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Ang Seng


b.1855 - d.8 April 1918

Born in Amoy, China, Ang Seng/Ang Kim Seng arrived in Kuala Lumpur circa 1883. Thirty years in Kuala Lumpur saw him completing a number of government schemes developed by the Public Works Department and the Railways Department, making a name for himself as Kuala Lumpur’s biggest building contractor. He had an address at No. 129 High Street in 1904, but eventually settled down at Brickfields Road (Jalan Ang Seng in that neighbourhood today commemorates him).


The leader of the Hokkien community was described as a cheerful and charitable personality. He passed away on 8 April 1918 at his Brickfields residence. His funeral procession was largely attended, headed by 5 Taoist priests, followed by 50 men carrying his bier and 400 rickshaws. Ang Seng was buried at the Hokkien cemetery at Petaling Hill.


The following buildings are among those he constructed, some still standing as Kuala Lumpur’s most prominent landmarks:


"...I wish to hear Ang Seng with the utmost possible fairness. He is an enterprising and straightforward business man....."
Henry Conway Belfield, 1 April1909



i. Mariana Isa & Maganjeet Kaur, Kuala Lumpur Street Names, Marshall Cavendish, 2015, p37.

ii. Malaya Tribune, 13 April 1918, p4, Local and General

iii. The Straits Times, 16 April 1918, p6, Untitled

iv. ANM 19570127829, Completion of New Post Office, on his tender for:

D A Aeria.jpg

Dunstan Alfred Aeria.

Photograph courtesy of his descendant,

Brandon Anthony Scully.

Dunstan Alfred Aeria

Assistant Engineer, Selangor Railway Department (1893-1898); Contractor

b. 21 October 1870 - d.1925


Dunstan A. Aeria, son of Cecil Clement Aeria and Paulin Aeria, came from a well-known Eurasian family from Penang. Among his brothers were F.L Aeria, a Justice of Peace in Penang, and Dr. W. Aeria who was based in Waterloo Street, Singapore. Dunstan was a student at St. Xavier’s Institution in Penang before enrolling at Raffles Institution in Singapore. He won a Queen’s Scholarship and was given the opportunity to further his studies in Europe.


Upon his return, he joined the Selangor Railway Department on 4 January 1893 as an Assistant Engineer, mainly in charge of civil works for the Tanjong Malim extension. Dunstan however chose to resign from government service in September 1898 to venture into contracting and was reported to be somewhat involved in the construction of the Government Printing Office, Carcosa, Chief Secretary’s Residence, Masjid Jamek, Convent and the Paterson, Simon & Co. building in Kuala Lumpur (please note that we’ve not been able to confirm the capacity of his involvement).


In 1913, he established an office at Klyne Street, at the corner of Courts of Justice Road before moving to Muar in 1918 after securing a contract to build the Muar Government buildings. His stay in Muar lasted until 1922, as he then moved to MacKenzie Road in Singapore, obtaining work with the Public Works Department and eventually assuming a role as the Superintendent of Works for Messr. Gammon & Co


As a Contractor, he won the tenders to build two buildings designed by AB Hubback, which are the British Residency in Seremban and the FMS Survey Office in Kuala Lumpur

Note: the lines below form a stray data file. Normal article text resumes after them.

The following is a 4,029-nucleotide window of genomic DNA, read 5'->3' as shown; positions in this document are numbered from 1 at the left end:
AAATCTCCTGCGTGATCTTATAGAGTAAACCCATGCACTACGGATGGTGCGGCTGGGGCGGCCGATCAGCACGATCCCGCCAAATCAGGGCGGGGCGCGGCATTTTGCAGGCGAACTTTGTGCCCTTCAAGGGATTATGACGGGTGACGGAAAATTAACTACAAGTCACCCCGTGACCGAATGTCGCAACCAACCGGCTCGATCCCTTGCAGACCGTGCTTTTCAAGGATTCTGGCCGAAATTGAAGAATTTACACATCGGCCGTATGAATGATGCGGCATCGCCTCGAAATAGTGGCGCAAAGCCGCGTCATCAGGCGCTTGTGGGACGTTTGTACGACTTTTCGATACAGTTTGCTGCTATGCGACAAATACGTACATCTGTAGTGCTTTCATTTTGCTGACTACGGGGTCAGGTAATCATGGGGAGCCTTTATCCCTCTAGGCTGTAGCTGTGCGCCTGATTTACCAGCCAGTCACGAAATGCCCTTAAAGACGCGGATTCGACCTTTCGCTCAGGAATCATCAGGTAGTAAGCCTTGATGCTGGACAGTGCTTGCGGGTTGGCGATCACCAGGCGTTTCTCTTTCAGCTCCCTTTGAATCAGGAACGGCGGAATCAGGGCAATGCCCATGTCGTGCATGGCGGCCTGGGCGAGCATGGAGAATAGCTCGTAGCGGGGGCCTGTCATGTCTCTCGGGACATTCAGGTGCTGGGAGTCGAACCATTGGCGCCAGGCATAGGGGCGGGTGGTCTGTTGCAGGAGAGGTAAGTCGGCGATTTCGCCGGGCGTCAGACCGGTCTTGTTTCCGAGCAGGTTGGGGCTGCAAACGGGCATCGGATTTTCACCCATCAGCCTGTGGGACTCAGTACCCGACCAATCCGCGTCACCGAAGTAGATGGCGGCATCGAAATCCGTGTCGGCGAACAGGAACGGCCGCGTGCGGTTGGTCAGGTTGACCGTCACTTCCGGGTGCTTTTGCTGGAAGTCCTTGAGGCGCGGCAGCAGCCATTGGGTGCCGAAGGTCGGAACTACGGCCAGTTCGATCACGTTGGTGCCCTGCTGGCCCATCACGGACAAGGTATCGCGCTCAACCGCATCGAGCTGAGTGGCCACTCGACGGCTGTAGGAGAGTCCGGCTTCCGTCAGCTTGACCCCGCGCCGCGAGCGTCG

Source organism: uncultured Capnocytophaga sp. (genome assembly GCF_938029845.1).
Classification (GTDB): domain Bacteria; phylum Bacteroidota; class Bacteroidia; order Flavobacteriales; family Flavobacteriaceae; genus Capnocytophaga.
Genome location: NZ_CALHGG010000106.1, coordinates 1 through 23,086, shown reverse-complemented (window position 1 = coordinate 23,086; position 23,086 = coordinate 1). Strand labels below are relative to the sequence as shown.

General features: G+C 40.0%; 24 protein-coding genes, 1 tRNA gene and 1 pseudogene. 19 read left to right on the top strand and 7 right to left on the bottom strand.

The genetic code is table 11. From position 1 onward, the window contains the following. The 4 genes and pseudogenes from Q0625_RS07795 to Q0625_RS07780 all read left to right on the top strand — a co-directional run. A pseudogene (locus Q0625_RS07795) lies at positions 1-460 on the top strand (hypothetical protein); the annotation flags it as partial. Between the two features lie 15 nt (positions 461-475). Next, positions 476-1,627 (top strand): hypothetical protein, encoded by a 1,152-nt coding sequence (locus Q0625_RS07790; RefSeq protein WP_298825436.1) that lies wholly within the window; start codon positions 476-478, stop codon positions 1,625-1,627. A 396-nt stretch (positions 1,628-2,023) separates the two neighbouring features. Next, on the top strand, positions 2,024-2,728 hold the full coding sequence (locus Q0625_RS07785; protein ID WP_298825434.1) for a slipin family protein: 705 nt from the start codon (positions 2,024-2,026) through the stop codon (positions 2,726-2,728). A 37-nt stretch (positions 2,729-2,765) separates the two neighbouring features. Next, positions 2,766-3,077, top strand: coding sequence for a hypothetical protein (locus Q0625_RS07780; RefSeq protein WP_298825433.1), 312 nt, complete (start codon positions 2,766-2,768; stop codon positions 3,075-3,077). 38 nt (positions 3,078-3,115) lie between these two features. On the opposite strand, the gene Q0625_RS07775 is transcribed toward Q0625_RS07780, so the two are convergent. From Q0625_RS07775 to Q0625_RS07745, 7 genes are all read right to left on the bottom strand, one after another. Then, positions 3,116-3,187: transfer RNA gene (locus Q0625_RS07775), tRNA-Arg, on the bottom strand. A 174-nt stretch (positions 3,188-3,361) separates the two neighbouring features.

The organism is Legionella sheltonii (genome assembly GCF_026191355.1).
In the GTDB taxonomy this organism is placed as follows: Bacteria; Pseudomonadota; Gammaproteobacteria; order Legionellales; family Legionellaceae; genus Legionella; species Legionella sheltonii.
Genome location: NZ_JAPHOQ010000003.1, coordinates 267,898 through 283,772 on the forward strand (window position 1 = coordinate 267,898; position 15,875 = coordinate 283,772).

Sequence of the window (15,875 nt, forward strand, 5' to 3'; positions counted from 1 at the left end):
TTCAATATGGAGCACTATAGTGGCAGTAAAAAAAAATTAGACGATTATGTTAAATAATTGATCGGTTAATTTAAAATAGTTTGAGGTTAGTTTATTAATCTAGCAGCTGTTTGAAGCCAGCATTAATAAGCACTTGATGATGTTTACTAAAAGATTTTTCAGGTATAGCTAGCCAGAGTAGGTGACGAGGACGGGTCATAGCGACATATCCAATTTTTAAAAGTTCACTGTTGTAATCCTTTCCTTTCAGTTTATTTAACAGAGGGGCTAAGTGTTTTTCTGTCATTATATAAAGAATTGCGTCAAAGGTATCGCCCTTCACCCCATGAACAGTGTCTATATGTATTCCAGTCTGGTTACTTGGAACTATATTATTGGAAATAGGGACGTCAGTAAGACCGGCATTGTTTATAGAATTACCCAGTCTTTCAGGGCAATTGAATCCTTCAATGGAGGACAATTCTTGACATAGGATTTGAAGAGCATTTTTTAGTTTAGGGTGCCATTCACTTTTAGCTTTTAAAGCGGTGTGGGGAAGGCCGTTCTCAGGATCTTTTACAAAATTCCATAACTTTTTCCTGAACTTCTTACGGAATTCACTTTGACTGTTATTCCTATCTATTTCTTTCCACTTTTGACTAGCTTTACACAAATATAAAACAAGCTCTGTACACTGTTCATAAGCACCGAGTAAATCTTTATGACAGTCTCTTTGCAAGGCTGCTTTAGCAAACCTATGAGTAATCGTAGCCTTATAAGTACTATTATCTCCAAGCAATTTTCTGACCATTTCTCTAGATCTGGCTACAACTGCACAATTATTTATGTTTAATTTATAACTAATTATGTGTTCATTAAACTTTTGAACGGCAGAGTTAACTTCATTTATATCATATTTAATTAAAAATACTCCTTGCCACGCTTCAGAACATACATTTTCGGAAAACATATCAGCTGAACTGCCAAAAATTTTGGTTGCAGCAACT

i. The Straits Times, 8 May 1912, p6, Social and Personal

ii. The Straits Times, 28 May 1913, p11, The Federal Capital

iii. The Straits Times, 23 May 1918, p6, Untitled

iv. The Straits Times, 2 May 1925, p10, The Late Mr. D.A. Aeria

v. ANM 19570079905, Forwards certificate of D.A. Aeria for approval

No photograph available

William Nicholas


Clerk of Works, Selangor Public Works Department (1889-c.1896); Contractor


W. Nicholas joined the Selangor Public Works Department in 1889, serving as a Clerk of Work at the Kuala Lumpur branch. He was a popular figure and very much the fore in Kuala Lumpur’s sporting and social life. Nicholas then ventured into private practice, partnering with Walsh and Mitchell in securing what was one of the biggest contracts in the Peninsula – the downward sections of the road from the Gap to Raub in 1896. Nicholas and Walsh then completed the 5th and 6th section of the Pahang Trunk Road, which AB Hubback was tasked to supervise in February 1897. Perhaps this was when they established a closer working relationship as AB Hubback resigned from government service in December that year and proceeded to open a brick factory in Kerling with Nicholas. As contractors, they successfully secured, among others, the contract for the erection of bridges on the Tanjung Malim Railway Extension and to supply bricks to the Railway Department for the Kajang section of the Seremban Railway extension. The two of them even submitted an entry for Singapore’s Town Hall design competition but was however unsuccessful.

Their partnership only lasted till 1901, with Hubback returning to government service as the Assistant Architect of FMS PWD. Nicholas continued to build a reputation as a leading road and building contractor, before retiring in 1909-1910, right before the First World War. He passed away on 4 November 1925 in Bedford, United Kingdom.


Among the buildings he constructed in Kuala Lumpur were:


i. Malaya Tribune, 24 October 1922, p4, Untitled

ii. The Singapore Free Press and Mercantile Advertiser, 16 November 1922, Untitled

iii. The Singapore Free press, 18 December 1925, p15, Untitled

iv. The Selangor Journal 1894, p299

v. Selangor PWD 1893 Annual Report

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